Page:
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a pluggable irc bot framework in python

Project description

# pinhook
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the pluggable python framework for IRC bots and Twitch bots

## Tutorial
### Installation
$ pip install pinhook

### Creating an IRC Bot
To create the bot, just create a python file with the following:

from import Bot

bot = Bot(
channels=['#foo', '#bar'],

This will start a basic bot and look for plugins in the 'plugins' directory to add functionality.

Optional arguments are:
* `port`: choose a custom port to connect to the server (default: 6667)
* `ops`: list of operators who can do things like make the bot join other channels or quit (default: empty list)
* `plugin_dir`: directory where the bot should look for plugins (default: "plugins")
* `log_level`: string indicating logging level. Logging can be disabled by setting this to "off". (default: "info")
* `ns_pass`: this is the password to identify with nickserv
* `server_pass`: password for the server
* `ssl_required`: boolean to turn ssl on or off

### Creating a Twitch Bot
Pinhook has a baked in way to connect directly to a twitch channel

from import TwitchBot

bot = TwitchBot(
This function has far less options, as the server, port, and ssl are already handled by twitch.

Optional aguments are:
* `ops`
* `plugin_dir`
* `log_level`

These options are the same for both IRC and Twitch

### Creating plugins
There are two types of plugins, commands and listeners. Commands only activate if a message starts with the command word, while listeners receive all messages and are parsed by the plugin for maximum flexibility.

In your chosen plugins directory ("plugins" by default) make a python file with a function. You use the `@pinhook.plugin.register` decorator to create command plugins, or `@pinhook.plugin.listener` to create listeners.

The function will need to be structured as such:
import pinhook.plugin

def test_plugin(msg):
message = '{}: this is a test!'.format(msg.nick)
return pinhook.plugin.message(message)

The function will need to accept a single argument in order to accept a `Message` object from the bot.

The `Message` object has the following attributes:
* `cmd`: (for command plugins) the command that triggered the function
* `nick`: the user who triggered the command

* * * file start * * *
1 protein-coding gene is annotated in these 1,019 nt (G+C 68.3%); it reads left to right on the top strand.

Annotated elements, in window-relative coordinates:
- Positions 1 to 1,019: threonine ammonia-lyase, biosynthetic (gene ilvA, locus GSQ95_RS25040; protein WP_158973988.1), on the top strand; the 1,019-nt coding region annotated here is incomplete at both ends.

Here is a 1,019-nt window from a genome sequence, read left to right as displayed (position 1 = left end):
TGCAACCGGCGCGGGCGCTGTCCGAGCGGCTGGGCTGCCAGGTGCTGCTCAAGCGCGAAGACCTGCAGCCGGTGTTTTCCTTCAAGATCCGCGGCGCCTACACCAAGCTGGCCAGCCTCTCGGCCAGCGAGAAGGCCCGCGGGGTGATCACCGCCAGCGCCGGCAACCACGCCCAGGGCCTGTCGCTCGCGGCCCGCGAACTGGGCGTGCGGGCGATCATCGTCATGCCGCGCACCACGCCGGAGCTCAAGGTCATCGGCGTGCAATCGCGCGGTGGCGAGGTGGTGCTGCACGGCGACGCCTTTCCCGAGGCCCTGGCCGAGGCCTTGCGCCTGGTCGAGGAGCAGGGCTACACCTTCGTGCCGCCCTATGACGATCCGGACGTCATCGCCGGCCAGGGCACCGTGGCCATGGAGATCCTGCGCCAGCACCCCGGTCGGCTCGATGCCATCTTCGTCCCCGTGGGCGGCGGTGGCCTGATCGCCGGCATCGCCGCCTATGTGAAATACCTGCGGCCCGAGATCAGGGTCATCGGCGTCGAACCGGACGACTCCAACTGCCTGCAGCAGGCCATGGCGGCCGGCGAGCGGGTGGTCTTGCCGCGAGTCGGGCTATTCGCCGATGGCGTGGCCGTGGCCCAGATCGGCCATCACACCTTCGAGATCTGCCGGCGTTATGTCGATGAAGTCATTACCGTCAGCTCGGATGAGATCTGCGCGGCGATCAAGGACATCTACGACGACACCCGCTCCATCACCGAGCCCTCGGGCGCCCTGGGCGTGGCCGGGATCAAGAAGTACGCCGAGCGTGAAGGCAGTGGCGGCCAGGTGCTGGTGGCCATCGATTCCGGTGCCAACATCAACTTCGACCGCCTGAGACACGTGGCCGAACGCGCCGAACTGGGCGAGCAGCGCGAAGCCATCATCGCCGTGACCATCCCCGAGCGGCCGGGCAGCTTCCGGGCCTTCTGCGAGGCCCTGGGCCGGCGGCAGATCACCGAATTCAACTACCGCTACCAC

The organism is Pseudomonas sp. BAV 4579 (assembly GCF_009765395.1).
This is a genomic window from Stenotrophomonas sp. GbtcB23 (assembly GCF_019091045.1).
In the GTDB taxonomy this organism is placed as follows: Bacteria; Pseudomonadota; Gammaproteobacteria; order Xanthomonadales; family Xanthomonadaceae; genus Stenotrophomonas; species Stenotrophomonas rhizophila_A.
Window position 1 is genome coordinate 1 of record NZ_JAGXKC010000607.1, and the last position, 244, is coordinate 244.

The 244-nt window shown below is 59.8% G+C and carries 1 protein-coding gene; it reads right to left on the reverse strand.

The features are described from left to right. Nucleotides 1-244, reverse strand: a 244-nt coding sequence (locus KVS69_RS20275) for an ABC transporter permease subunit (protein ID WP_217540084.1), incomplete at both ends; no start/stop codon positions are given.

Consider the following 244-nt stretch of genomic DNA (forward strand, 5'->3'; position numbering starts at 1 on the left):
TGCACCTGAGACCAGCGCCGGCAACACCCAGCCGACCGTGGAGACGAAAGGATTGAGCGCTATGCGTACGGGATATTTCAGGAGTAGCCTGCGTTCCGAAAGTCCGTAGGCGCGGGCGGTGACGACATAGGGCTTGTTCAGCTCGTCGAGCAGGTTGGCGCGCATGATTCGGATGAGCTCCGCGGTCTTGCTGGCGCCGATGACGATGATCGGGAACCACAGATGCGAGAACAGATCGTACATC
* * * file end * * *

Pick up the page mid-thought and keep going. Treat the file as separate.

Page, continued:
* `arg`: (for command plugins) all the trailing text after the command. This is what you will use to get optional information for the command
* `text`: (for listener plugins) the entire text of the message
* `channel`: the channel where the command was initiated
* `ops`: the list of bot operators
* `botnick`: the nickname of the bot
* `logger`: instance of `Bot`'s logger
* `datetime`: aware `datetime.datetime` object when the `Message` object was created
* `timestamp`: float for the unix timestamp when the `Message` object was created

It also contains the following IRC functions:
* `privmsg`: send a message to an arbitrary channel or user
* `action`: same as privmsg, but does a CTCP action. (i.e., `/me does a thing`)
* `notice`: send a notice

You can optionally use the `@pinhook.plugin.ops` decorator to denote that a command should only be executable by a bot op.
* If you specify the optional second argument, it will be displayed when a non-op attempts to execute the command

The function will need to be structured as such:
@pinhook.plugin.ops('!test', 'Only ops can run this command!')
def test_plugin(msg):
return pinhook.plugin.message('This was run by an op!')


The plugin function can return one of the following in order to give a response to the command:
* `pinhook.plugin.message`: basic message in channel where command was triggered
* `pinhook.plugin.action`: CTCP action in the channel where command was triggered (basically like using `/me does a thing`)

## Examples
There are some basic examples in the `examples` directory in this repository.

Here is a list of live bots using pinhook:
* [pinhook-tilde]( - fun bot for
* [adminbot]( - admin helper bot for, featuring some of the ways you can change the Bot class to suit your needs

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